Say-On-Pay Following in Footsteps of M&A Suits
Note: This article has been updated.
A new type of securities lawsuit against corporations over say-on-pay advisory votes is so similar to shareholder suits filed over mergers and acquisitions that a new M&A litigation study includes a look at the say-on-pay suits.
According to Shareholder Litigation Involving Mergers and Acquisitions [PDF], the new suits are being filed by the same plaintiff law firms that file M&A actions. The report, released this week by Cornerstone Research, was written by Olga Koumrian, a principal of Cornerstone, along with Robert Daines, a Stanford law and business professor.
The shareholder litigants make the same claims about a companys faulty disclosure, and they pursue the same general strategy of seeking an injunction in hopes of getting a quick settlement, according to Daines, who is also co-director of Stanfords Rock Center on Corporate Governance.
At least 24 of these lawsuits were filed last year. And plaintiff law firms recently announced investigations of 33 more companies, the study states.
The suits stem from the Dodd-Frank Wall Street Reform and Consumer Protection Act of 2010, which requires a say-on-pay advisory vote on executive compensation each year. So the new litigation attacks the adequacy of compensation disclosures in annual proxy statements, including the increases in the number of stock shares authorized for equity compensation plans, explains the study.
It shows the number of these lawsuits rose steadily through 2012, from two in the first quarter to 12 in the fourth quarter of the year.
Both types of suits pursue the same general strategy, which is to get an injunction against holding a [shareholder] vote in order to increase the settlement value, Daines told CorpCounsel.com.
And as with the merger litigation, he said, companies are generally settling to make the cases go away. Settlements generally include more disclosure of information, no cash for investors, and several hundred thousand dollars in plaintiff attorney fees.
As the 2013 proxy season approaches, it is too early to tell how much plaintiff law firms will expand this litigation, the report says.
While the bulk of the 2012 litigation was filed by a single plaintiff law firm (Faruqi & Faruqi), two more firms (the Lifshitz law firm of New York and Levi & Korsinsky) have recently announced similar investigations of 16 public companies in December and 17 companies in Januaryan increase over the average number in the prior months, according to the report.
On the other hand, actual lawsuit filings of this type have declined from the October 2012 high [of 9]. We know of only two complaints filed in the first two months of 2013, against PriceSmart Inc. in January and Apple Inc. in February, it adds.
Winston & Strawn partner Michael Melbinger, who authors an executive compensation blog, wrote about the trend in January, saying there is no merit to 99 percent of the lawsuits.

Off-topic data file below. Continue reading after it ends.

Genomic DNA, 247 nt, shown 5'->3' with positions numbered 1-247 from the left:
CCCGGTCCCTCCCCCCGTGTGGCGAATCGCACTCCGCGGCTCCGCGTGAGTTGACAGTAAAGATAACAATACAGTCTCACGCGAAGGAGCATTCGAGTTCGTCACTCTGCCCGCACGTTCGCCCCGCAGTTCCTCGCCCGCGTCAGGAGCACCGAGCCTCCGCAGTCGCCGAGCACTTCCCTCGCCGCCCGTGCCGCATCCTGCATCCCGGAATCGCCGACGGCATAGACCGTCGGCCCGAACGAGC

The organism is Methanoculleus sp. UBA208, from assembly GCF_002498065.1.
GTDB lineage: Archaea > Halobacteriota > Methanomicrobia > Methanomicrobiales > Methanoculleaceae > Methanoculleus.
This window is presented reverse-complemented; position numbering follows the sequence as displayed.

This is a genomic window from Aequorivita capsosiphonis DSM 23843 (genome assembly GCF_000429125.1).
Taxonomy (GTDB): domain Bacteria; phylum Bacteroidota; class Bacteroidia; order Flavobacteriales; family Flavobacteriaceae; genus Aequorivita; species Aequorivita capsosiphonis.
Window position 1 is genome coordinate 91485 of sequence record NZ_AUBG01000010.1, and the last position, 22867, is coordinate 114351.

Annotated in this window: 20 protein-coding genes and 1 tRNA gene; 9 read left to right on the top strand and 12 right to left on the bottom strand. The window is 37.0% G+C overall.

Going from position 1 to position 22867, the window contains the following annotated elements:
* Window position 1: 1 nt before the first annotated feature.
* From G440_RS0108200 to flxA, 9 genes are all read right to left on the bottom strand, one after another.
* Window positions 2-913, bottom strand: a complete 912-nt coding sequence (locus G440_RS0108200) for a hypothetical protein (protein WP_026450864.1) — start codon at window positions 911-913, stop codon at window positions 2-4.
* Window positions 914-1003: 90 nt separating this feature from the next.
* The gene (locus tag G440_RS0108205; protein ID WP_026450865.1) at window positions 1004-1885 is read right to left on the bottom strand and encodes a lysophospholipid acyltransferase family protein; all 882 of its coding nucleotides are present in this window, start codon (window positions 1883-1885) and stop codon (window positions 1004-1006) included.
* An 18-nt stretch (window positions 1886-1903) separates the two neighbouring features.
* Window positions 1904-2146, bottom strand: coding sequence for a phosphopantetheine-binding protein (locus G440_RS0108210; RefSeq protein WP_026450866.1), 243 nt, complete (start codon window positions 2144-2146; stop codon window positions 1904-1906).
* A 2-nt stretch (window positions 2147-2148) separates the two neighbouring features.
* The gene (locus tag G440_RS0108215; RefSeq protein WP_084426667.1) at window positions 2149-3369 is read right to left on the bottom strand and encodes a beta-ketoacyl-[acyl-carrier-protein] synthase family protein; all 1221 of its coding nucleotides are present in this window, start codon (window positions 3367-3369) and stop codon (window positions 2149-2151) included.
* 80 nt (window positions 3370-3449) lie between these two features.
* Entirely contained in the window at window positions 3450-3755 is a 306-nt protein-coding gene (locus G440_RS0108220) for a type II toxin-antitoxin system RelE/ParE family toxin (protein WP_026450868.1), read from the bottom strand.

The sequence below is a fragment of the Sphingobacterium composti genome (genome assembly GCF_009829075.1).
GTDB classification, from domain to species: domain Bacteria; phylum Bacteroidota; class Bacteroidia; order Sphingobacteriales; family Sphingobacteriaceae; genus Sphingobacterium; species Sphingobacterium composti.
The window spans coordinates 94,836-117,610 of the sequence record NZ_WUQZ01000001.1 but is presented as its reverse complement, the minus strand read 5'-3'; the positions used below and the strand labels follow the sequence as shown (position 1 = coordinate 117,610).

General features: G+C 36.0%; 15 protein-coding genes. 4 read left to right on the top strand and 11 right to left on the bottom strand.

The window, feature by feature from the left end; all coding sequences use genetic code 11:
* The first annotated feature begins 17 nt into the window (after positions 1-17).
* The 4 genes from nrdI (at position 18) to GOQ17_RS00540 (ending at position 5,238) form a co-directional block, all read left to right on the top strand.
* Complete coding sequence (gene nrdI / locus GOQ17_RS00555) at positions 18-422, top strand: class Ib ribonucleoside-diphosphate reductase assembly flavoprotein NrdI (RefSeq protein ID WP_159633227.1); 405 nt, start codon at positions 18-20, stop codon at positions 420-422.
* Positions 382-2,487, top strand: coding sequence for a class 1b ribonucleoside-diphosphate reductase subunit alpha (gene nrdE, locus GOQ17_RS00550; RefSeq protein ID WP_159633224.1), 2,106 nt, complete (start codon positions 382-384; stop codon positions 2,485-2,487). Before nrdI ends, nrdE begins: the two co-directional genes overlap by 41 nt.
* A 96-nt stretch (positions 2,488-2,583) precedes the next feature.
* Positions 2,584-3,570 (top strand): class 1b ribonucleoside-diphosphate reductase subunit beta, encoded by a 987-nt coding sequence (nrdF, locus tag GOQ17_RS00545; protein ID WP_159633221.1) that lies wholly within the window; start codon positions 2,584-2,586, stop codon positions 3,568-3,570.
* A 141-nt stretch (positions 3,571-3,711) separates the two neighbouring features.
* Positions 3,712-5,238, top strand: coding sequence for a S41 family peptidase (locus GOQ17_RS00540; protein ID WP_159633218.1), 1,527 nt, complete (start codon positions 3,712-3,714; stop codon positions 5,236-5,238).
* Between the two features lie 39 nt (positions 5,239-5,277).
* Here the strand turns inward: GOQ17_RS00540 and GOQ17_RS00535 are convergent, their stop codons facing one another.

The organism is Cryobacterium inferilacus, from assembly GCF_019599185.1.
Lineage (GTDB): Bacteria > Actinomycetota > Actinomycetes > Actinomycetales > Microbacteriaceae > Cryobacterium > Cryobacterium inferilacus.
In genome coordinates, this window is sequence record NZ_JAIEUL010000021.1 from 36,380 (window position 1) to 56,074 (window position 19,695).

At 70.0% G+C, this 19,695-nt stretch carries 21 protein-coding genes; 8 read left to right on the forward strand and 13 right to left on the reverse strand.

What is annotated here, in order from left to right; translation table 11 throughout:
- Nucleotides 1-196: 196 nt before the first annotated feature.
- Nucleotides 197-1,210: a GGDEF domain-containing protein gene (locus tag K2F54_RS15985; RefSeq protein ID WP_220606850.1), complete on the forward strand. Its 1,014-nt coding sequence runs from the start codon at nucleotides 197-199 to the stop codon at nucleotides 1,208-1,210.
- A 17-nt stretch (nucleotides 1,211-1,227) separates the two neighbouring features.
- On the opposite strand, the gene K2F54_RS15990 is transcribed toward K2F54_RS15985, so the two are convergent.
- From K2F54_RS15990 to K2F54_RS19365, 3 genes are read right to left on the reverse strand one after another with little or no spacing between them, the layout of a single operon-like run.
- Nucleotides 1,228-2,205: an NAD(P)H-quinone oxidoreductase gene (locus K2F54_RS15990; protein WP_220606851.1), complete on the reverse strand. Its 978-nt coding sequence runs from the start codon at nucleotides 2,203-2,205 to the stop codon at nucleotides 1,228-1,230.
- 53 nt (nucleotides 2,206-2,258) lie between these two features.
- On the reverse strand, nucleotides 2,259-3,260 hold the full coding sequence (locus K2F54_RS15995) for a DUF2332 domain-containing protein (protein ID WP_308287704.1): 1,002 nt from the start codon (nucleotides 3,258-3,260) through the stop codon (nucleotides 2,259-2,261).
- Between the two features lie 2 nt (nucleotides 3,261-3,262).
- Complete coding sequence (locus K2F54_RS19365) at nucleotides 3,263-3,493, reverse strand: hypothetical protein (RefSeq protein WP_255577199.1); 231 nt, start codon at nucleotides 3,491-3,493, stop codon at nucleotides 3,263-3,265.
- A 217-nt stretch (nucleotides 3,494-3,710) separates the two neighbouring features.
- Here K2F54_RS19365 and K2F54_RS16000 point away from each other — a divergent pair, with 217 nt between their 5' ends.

However, he added, the consequences of postponing the annual shareholders meeting are so high and the period between the lawsuit and the meeting is so short, that many companies have paid settlements of between $250,000-$650,000 and made an amended [Securities and Exchange Commission] filing just to make the lawsuit go away.
But Daines said, I think the tough question for corporate counsel is whether to fight or to settle now for a small amount. The risk [of settling] is you may find yourself dealing with it every year.
He added, In any one case, it may be cheaper to settle, but some companies have made the decision that its in their long-term best interests to fight.
Indeed, some companies are deciding to make a stand.
Symantec Corp, one of the first to do so, won the fight over a preliminary injunction last October. And on February 22 it got the case against it dismissed in what is believed to be the first ruling of its kind.
Judge James Kleinberg of California Superior Court in Santa Clara County granted Symantec's dismissal motion, but also granted the plaintiffs leave to amend the suit.
However, Sarah Good, a partner at Pillsbury Winthrop Shaw Pittman who has been following the say-on-pay litigation, told Reuters that Judge Kleinbergs ruling left little room for plaintiffs to amend their complaint.
Symantec general counsel Scott Taylor declined comment this week. A company spokesman said there would be no statement on the dismissal until the plaintiff decides whether to file an amended complaint.
Were still in the middle of seeing how all this sorts out, Stanfords Daines said. Theres good reason to think that more disclosure about compensation doesnt really help . . . and can just exacerbate the problem because CEOs see what others make and just want more.
Even if you are concerned about CEO compensation, there is no reason to think this [litigation] is a cure.